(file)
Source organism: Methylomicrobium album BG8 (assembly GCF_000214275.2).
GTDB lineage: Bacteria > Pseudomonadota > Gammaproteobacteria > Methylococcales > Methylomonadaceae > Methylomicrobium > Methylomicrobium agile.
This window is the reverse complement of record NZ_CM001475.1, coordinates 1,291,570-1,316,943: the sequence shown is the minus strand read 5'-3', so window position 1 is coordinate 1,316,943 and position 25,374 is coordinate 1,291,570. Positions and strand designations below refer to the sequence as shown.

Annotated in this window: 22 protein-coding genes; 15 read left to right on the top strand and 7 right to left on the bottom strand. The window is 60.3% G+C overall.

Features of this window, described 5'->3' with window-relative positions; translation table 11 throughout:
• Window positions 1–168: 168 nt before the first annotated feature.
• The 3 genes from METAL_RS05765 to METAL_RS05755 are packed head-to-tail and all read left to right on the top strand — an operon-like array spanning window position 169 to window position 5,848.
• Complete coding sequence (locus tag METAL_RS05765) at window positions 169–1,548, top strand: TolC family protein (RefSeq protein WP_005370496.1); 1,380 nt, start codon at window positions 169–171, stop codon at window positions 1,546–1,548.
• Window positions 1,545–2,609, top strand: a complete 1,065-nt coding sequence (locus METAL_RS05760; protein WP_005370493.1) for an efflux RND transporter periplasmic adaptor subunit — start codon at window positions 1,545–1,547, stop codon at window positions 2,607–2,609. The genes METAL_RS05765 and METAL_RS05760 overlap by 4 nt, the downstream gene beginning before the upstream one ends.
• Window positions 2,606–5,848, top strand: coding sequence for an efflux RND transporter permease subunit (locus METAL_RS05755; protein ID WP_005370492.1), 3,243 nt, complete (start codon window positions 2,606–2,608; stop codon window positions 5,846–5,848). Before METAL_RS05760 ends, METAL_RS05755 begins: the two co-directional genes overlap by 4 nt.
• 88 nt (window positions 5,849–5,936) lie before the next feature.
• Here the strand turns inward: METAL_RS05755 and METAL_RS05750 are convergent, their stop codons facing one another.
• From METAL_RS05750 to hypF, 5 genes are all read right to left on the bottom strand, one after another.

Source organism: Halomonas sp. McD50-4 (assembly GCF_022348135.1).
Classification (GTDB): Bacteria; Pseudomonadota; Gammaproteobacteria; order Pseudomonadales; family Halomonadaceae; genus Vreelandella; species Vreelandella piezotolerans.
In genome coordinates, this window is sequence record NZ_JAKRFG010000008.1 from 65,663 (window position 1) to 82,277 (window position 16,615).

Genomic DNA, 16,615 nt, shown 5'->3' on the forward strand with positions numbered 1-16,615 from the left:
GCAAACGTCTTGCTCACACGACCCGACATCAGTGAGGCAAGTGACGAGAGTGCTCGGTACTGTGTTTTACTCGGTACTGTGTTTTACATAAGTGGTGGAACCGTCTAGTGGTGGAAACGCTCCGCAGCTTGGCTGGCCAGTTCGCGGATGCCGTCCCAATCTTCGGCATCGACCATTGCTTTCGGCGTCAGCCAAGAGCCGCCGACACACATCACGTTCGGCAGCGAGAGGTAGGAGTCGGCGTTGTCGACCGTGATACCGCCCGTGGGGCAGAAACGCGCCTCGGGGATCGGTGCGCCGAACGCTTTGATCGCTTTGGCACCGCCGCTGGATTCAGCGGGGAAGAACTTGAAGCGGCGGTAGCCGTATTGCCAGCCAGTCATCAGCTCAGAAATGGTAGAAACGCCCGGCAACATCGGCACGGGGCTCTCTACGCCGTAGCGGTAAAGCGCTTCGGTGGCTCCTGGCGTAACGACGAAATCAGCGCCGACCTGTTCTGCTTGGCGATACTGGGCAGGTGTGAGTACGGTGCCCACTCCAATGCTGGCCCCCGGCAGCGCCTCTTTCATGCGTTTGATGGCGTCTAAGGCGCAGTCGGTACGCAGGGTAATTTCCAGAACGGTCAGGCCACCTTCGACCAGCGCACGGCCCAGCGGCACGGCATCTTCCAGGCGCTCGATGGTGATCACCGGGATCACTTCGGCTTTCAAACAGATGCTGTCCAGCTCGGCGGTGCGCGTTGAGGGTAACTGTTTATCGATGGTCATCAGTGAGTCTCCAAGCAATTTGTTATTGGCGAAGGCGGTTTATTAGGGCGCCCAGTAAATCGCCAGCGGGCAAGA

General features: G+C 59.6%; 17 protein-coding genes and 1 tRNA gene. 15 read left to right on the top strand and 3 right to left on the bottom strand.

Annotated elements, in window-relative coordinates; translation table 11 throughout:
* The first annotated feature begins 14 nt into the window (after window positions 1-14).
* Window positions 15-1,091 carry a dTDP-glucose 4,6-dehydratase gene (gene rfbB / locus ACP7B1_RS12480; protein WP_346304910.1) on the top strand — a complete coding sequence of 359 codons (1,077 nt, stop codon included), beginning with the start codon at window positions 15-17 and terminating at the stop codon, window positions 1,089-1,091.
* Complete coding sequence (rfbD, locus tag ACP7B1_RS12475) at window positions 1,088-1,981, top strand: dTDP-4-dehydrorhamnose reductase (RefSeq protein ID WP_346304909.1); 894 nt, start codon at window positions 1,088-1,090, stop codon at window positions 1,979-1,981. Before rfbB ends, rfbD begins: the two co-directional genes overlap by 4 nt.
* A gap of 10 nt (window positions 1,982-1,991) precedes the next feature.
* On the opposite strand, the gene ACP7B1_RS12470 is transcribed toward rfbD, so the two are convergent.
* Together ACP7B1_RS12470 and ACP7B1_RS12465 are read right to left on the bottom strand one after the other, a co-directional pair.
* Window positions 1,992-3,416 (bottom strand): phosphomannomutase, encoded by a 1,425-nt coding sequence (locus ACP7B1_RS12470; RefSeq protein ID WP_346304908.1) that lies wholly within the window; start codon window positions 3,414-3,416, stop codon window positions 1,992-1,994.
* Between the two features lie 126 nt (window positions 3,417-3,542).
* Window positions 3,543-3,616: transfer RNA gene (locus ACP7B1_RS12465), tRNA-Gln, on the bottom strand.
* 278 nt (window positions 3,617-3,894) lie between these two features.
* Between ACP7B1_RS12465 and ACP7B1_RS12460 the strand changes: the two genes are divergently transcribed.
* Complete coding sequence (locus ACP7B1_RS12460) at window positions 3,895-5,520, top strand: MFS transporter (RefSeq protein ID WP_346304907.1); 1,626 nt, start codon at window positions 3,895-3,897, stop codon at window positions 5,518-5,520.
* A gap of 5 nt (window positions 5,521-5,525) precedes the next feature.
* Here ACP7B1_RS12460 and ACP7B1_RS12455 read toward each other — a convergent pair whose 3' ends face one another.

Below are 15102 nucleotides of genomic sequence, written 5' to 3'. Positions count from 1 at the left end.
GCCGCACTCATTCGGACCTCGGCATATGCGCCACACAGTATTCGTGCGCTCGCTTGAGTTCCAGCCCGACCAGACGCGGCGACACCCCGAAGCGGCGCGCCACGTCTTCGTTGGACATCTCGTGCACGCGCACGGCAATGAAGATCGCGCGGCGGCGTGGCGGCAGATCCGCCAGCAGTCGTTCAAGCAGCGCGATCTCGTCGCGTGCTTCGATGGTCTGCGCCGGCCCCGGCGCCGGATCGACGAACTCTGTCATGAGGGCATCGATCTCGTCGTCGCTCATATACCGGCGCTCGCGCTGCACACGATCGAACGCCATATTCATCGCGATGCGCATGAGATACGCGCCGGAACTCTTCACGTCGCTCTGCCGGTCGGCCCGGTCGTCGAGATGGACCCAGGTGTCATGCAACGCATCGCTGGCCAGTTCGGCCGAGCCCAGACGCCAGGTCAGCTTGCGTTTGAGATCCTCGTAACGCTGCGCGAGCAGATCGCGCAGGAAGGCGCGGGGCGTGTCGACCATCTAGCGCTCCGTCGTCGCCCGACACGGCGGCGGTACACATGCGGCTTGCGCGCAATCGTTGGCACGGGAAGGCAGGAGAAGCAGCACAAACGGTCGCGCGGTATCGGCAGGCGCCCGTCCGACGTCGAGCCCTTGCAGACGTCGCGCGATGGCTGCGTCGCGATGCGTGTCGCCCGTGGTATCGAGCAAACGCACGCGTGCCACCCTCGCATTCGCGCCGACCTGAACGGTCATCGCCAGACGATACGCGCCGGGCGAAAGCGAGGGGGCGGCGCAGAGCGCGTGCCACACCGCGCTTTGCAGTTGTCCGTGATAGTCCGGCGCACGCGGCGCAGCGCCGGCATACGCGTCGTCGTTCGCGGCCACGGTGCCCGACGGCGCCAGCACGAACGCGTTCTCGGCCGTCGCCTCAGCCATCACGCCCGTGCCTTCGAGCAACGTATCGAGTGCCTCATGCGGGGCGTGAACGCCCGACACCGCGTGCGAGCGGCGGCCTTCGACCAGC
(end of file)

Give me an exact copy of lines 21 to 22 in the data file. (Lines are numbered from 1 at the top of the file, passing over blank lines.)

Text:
* The first annotated feature begins 14 nt into the window (after window positions 1-14).
* Window positions 15-1,091 carry a dTDP-glucose 4,6-dehydratase gene (gene rfbB / locus ACP7B1_RS12480; protein WP_346304910.1) on the top strand — a complete coding sequence of 359 codons (1,077 nt, stop codon included), beginning with the start codon at window positions 15-17 and terminating at the stop codon, window positions 1,089-1,091.